Jump to content
Ultimaker Community of 3D Printing Experts

Printing red XT - how to improve

Recommended Posts

I finally got hold of some red Colorfabb XT, hopefully to avoid using ABS when printing some large and tough enclosures. I managed to improve the quality quite a bit but I am stuck with several problems. Any hints would be greatly appreciated.

1. Stringing:

There is leftover plastic on the sides where the head retracts and does a "jump" to the other side. See bottom of the image.

Combing was off.

Retraction was set to 40m/s, length = 4.5mm as per Colorfabb's guide here.

Travel speed was 200 mm/s which helped remove stringing a bit. I even tried 250 mm/s but it did not improve things.

Temperature 245 and 240 degrees (not much difference).

I also tried without fan and with fan at 30% (I am using dual fan mount), again I did not notice any difference.

XT is not supposed to need much fan?

I am not sure what else to try...

2. Infill

The infill looks very bad at places, big sections are missing. I don't think there was underextrusion (no stepper clicking) and the outer layers look fine. The infill was printed at the same speed as the outer layers. Fill density was 25%.

Any thoughts what happened?


Layer height 0.2

Shell thickness 2.0 (for extra strength)

Bottom/top fills 2 (for extra strength)

Fill density 25%

Print speed 50mm/s (also tried 30mm/s for the outer shell)

Travel speed 200 and 250

Fan off and on

Temperature 240 & 245 degrees, bed at 70 degrees.

Flow 100% and 105%, it did not seem to make a difference for the infill but 100% helped a bit with the point 1.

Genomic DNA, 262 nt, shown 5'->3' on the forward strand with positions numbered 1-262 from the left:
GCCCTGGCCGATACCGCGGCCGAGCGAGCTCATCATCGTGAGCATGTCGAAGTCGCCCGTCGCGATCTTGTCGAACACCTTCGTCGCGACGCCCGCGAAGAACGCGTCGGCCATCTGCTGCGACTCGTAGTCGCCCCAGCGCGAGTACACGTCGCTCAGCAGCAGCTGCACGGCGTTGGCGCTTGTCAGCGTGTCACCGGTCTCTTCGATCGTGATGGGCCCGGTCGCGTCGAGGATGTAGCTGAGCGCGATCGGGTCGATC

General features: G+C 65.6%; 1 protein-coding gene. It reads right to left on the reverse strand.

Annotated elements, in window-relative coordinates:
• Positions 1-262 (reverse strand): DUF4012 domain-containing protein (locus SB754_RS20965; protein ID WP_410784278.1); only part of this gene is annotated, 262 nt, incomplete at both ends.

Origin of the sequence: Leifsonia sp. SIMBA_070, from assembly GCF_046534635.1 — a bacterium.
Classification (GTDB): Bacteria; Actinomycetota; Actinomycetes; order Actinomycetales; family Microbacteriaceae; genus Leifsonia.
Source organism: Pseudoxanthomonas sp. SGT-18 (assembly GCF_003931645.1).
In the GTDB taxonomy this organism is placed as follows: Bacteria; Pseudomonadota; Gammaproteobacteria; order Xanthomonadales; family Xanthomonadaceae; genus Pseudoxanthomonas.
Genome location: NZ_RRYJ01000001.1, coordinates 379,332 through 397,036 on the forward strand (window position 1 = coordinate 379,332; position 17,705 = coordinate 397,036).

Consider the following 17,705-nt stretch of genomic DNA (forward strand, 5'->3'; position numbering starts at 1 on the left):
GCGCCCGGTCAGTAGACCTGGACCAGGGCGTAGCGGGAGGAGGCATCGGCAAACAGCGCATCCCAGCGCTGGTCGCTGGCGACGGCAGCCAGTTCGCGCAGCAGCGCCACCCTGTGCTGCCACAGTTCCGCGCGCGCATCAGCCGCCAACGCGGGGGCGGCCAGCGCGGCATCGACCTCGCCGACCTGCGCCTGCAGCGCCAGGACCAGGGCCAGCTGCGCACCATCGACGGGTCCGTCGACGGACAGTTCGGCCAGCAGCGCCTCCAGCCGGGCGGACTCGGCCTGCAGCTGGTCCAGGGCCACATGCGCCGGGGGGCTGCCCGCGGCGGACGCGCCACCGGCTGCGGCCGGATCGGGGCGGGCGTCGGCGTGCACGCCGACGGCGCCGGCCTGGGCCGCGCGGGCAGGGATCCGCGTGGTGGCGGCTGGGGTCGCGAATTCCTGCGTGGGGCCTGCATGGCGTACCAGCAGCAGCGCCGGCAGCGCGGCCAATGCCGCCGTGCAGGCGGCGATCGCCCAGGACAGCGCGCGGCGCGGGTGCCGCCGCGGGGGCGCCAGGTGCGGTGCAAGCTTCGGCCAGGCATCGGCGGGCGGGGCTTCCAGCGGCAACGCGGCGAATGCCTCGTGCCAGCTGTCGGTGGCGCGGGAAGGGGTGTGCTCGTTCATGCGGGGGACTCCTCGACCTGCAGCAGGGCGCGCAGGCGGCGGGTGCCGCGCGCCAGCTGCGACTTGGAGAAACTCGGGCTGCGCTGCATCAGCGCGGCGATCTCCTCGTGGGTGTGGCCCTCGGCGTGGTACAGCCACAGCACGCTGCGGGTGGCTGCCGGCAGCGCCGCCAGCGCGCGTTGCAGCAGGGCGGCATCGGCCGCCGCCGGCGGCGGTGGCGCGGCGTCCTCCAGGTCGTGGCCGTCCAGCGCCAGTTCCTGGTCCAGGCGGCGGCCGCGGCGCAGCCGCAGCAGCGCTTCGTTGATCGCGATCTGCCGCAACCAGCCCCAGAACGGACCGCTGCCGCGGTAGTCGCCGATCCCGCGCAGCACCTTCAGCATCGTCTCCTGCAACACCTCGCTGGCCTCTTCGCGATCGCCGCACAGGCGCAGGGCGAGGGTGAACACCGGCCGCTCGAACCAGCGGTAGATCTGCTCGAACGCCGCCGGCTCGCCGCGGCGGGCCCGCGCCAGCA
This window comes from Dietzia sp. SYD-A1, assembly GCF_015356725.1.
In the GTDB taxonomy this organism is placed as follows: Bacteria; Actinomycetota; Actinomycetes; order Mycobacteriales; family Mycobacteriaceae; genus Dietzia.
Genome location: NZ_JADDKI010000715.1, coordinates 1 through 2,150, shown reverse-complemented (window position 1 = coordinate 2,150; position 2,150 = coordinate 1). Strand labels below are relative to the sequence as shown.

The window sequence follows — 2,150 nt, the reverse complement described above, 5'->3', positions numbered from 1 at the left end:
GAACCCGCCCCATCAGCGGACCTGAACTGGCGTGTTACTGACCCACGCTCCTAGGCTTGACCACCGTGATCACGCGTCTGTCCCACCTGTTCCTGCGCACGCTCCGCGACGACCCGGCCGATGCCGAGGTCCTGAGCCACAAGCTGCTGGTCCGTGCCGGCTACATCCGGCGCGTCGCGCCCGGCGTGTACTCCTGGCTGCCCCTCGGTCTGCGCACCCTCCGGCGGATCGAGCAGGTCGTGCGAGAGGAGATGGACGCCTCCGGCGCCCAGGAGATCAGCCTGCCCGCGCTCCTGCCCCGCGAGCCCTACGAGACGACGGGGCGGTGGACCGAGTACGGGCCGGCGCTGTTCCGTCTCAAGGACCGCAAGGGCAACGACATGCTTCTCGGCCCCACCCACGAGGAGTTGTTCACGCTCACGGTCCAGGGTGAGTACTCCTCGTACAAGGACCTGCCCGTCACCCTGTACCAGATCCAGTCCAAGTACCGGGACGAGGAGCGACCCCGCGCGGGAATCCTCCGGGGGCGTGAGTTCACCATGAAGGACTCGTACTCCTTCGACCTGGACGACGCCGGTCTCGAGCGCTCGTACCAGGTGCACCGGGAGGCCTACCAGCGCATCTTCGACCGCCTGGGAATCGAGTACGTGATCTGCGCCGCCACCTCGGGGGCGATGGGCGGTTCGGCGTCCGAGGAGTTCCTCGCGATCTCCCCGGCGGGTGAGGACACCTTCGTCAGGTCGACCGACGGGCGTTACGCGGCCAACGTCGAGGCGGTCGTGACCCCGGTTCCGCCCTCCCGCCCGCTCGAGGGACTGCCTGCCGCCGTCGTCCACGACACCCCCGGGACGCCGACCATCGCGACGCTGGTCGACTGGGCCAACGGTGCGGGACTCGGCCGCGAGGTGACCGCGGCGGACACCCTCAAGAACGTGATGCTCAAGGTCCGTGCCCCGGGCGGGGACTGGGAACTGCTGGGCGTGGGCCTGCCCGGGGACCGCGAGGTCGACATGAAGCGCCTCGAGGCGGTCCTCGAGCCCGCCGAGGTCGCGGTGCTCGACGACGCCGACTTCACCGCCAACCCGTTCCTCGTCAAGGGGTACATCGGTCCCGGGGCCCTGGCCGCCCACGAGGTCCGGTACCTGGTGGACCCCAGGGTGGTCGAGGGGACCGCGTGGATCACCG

Retraction speed 40 mm/s, length = 4.5 mm


IMG 20150123 124328 E


Share this post

Link to post
Share on other sites

Ok, here is the best I could come up with. Not much red XT left to play with :smile:

The results are quite good. I am using simplify3D.

  • layer height: 0.2mm
  • speed: 40mm/s
  • extrusion multiplier 1.1
  • 100% fill
  • first layer speed: 66%
  • outline underspeed 50%
  • solid infill underspeed 80%
  • temperature: layer 1 = 240C, layer 2 = 245C, layer 3 = 250C.
  • glass plate at 75C (I measured the temperature of the glass plate with a thermocouple and it was roughly about 5C less than set on the printer). That 5 degrees made a huge difference.
  • fan: layer 3 10%, layer 6 30%, layer 9 40% (note that I am using https://www.youmagine.com/designs/ultimaker-2-fan-mount-dual--2 fan mount)
  • retraction: 5mm @ 40mm/s
  • x/y axis movement 250mm/s


Share this post

Link to post
Share on other sites

Create an account or sign in to comment

You need to be a member in order to leave a comment

Create an account

Sign up for a new account in our community. It's easy!

Register a new account

Sign in

Already have an account? Sign in here.

Sign In Now

  • Our picks

    • Taking Advantage of DfAM
      This is a statement that’s often made about AM/3DP. I'll focus on the way DfAM can take advantage of some of the unique capabilities that AM and 3DP have to offer. I personally think that the use of AM/3DP for light-weighting is one of it’s most exciting possibilities and one that could play a key part in the sustainability of design and manufacturing in the future.
        • Like
      • 3 replies

Important Information

Welcome to the Ultimaker Community of 3D printing experts. Visit the following links to read more about our Terms of Use or our Privacy Policy. Thank you!